#2 Salesperson Didnt Want Sale

A Personal Car Shopping Experience (Part 2 of 8)

My wife Lisa and I are in the market to replace the premium compact SUV we currently lease. Despite being football lineman-sized, I have always had a distinct preference for smaller vehicles, so when X brand updated its 2019 model with a handsome facelift and other improvements, it made it onto our radar.

The Arrival

On a comfortable, slightly warm Saturday evening, Lisa and I stopped at a large dealership. Noticing customer parking near the showroom was full and not knowing where to go, we began hunting for a spot elsewhere on the lot. After an unsuccessful foray, we slowly drove past the showroom once again and when a friendly gent came out, he directed us to a spot further down the huge lot.

He met us halfway down the aisle after we emerged from our vehicle and welcomed us to the dealership. During a professional, warm welcome, he asked us our names but surprisingly, failed to introduce himself. After asking us what we were there to see, Lisa and I told him that we had never been in a XYZ model and wanted to see how we liked it. As we walked into the showroom, I mentioned my online research and that we wanted to see a Limited trim level.

Initial Interaction with Our Salesperson

The showroom was like Grand Central Station; a lot salespeople and customers in a beehive of activity… more in fact, than I could remember seeing in any dealership previously. There was no offer of a seat or refreshments, and while pleasant, our salesperson did not ask any questions regarding our planned vehicle usage. Using a computer about 30 feet away to check on inventory, he left Lisa and I alone standing near the reception desk for several minutes.

“No X brand Limited on the main lot,” he reported. However, he had other trim levels we could view. They were parked at the lot’s far end, and he offered us a ride down in a golf cart. We declined in favor of walking, which gave us a chance to interact with him more. On the way, we heard about his tenure at the dealership and where he had worked previously. We also heard why he liked the 2019 model over the 2018 so much. He never really asked us any vehicle questions other than color preference and why we had chosen the Limited trim level.

Vehicle Presentation and Test Drive

The vehicles were quite closely parked, so our salesperson pulled one out that was on our “acceptable” color list. After we had a few minutes alone to explore the vehicle, he came over and asked us if we wanted to go on a test drive to the storage lot where he had a 2019 Limited. We said yes, and he climbed into the back seat providing directions and offering opinions on his current dealership, which he praised quite a bit. During the five-minute drive, I indicated that I was hoping for more power than the base four-cylinder provided, and he said we could drive a six-cylinder back. Lisa and I asked him a few questions and he was quick to provide answers, but we still didn’t know his name and he asked very few questions about our preferences.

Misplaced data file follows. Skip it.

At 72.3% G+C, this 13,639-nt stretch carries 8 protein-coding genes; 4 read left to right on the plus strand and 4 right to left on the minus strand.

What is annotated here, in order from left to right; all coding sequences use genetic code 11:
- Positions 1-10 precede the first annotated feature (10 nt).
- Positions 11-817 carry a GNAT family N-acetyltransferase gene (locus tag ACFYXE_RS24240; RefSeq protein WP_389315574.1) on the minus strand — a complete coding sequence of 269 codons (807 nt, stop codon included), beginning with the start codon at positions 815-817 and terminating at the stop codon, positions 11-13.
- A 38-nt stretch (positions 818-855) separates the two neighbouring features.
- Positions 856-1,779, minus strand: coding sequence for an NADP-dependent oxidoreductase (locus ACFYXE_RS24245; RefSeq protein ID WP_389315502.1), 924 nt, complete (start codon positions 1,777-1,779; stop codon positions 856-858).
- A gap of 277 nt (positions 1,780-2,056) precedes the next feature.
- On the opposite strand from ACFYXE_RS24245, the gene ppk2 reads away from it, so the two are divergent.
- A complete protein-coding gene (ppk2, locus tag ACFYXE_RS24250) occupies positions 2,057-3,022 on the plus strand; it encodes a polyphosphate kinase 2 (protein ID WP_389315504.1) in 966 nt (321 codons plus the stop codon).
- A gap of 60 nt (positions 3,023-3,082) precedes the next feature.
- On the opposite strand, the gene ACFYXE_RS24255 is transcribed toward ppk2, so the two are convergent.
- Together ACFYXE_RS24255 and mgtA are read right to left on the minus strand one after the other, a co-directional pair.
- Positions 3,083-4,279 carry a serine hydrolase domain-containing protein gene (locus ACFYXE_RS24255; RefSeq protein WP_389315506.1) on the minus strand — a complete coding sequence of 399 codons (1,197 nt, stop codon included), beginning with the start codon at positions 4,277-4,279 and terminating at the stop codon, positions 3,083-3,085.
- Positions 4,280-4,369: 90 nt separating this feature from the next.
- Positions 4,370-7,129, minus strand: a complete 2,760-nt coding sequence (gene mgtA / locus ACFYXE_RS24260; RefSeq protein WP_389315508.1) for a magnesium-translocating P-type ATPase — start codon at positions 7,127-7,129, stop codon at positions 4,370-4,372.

We drove the six-cylinder back on a different, but equally quick route (he did offer a longer drive), arriving at another tight parking space where he offered to pull it in. Afterwards, he asked us about where we were in the purchase process and indicated that his dealership does not pressure anyone. He did ask for our business should we decide to buy when the time comes. It was then I asked his name. I also gave him my business card and specifically requested him to email me soon, so we could keep in contact about a possible lease in another month or so; our current lease wasn’t up just yet. We never heard from him again!

Final Thoughts 

Our final thoughts on the salesperson: A very pleasant, positive, easy-going gent who knows his product but didn’t know how to strategically deploy his knowledge. Talked more about himself than asking us about our vehicle needs, and unfortunately, he didn’t keep in contact.

About the Author

Mark Krach is vice president at automätik, an organization dedicated to “Eradicating boring training from the face of the Earth.” He has nearly 30 years’ experience in the automotive industry—having worked for a manufacturer, a dealership, and as an automotive training writer and facilitator all over the U.S. and Europe.